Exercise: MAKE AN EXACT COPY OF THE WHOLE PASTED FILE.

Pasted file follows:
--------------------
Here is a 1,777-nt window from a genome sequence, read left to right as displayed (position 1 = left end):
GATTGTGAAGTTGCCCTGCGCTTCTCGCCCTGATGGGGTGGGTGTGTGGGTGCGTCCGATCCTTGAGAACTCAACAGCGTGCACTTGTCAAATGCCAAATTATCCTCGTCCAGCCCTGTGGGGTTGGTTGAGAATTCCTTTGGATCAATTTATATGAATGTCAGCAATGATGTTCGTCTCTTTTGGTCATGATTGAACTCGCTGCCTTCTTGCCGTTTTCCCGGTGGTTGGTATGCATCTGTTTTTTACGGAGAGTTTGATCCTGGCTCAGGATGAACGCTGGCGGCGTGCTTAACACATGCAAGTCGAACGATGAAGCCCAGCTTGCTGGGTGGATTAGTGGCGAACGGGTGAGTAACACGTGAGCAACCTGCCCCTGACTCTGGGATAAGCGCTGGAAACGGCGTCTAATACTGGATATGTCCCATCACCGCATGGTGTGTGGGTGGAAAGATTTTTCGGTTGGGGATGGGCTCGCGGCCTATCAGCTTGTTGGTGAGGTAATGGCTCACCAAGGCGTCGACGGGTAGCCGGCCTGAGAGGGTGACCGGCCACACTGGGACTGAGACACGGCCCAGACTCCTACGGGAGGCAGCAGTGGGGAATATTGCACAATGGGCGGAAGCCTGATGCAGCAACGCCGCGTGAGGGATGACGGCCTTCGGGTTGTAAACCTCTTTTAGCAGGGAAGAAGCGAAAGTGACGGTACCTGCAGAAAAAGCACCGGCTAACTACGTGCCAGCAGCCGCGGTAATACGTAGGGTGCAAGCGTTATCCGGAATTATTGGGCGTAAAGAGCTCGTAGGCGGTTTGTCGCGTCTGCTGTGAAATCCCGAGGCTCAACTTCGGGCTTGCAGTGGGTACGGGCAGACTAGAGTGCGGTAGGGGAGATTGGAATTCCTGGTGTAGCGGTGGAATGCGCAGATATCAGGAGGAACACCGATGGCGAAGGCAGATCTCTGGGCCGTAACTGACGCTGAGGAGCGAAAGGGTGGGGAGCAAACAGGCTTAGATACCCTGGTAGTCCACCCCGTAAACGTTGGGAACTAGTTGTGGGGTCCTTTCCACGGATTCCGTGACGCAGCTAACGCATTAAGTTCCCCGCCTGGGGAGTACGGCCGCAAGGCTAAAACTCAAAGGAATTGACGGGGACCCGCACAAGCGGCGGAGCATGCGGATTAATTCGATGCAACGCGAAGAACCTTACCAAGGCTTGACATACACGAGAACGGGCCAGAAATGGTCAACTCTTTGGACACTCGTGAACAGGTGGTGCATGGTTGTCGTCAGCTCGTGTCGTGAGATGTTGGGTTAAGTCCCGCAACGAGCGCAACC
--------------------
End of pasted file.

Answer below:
Here is a 1,777-nt window from a genome sequence, read left to right as displayed (position 1 = left end):
GATTGTGAAGTTGCCCTGCGCTTCTCGCCCTGATGGGGTGGGTGTGTGGGTGCGTCCGATCCTTGAGAACTCAACAGCGTGCACTTGTCAAATGCCAAATTATCCTCGTCCAGCCCTGTGGGGTTGGTTGAGAATTCCTTTGGATCAATTTATATGAATGTCAGCAATGATGTTCGTCTCTTTTGGTCATGATTGAACTCGCTGCCTTCTTGCCGTTTTCCCGGTGGTTGGTATGCATCTGTTTTTTACGGAGAGTTTGATCCTGGCTCAGGATGAACGCTGGCGGCGTGCTTAACACATGCAAGTCGAACGATGAAGCCCAGCTTGCTGGGTGGATTAGTGGCGAACGGGTGAGTAACACGTGAGCAACCTGCCCCTGACTCTGGGATAAGCGCTGGAAACGGCGTCTAATACTGGATATGTCCCATCACCGCATGGTGTGTGGGTGGAAAGATTTTTCGGTTGGGGATGGGCTCGCGGCCTATCAGCTTGTTGGTGAGGTAATGGCTCACCAAGGCGTCGACGGGTAGCCGGCCTGAGAGGGTGACCGGCCACACTGGGACTGAGACACGGCCCAGACTCCTACGGGAGGCAGCAGTGGGGAATATTGCACAATGGGCGGAAGCCTGATGCAGCAACGCCGCGTGAGGGATGACGGCCTTCGGGTTGTAAACCTCTTTTAGCAGGGAAGAAGCGAAAGTGACGGTACCTGCAGAAAAAGCACCGGCTAACTACGTGCCAGCAGCCGCGGTAATACGTAGGGTGCAAGCGTTATCCGGAATTATTGGGCGTAAAGAGCTCGTAGGCGGTTTGTCGCGTCTGCTGTGAAATCCCGAGGCTCAACTTCGGGCTTGCAGTGGGTACGGGCAGACTAGAGTGCGGTAGGGGAGATTGGAATTCCTGGTGTAGCGGTGGAATGCGCAGATATCAGGAGGAACACCGATGGCGAAGGCAGATCTCTGGGCCGTAACTGACGCTGAGGAGCGAAAGGGTGGGGAGCAAACAGGCTTAGATACCCTGGTAGTCCACCCCGTAAACGTTGGGAACTAGTTGTGGGGTCCTTTCCACGGATTCCGTGACGCAGCTAACGCATTAAGTTCCCCGCCTGGGGAGTACGGCCGCAAGGCTAAAACTCAAAGGAATTGACGGGGACCCGCACAAGCGGCGGAGCATGCGGATTAATTCGATGCAACGCGAAGAACCTTACCAAGGCTTGACATACACGAGAACGGGCCAGAAATGGTCAACTCTTTGGACACTCGTGAACAGGTGGTGCATGGTTGTCGTCAGCTCGTGTCGTGAGATGTTGGGTTAAGTCCCGCAACGAGCGCAACC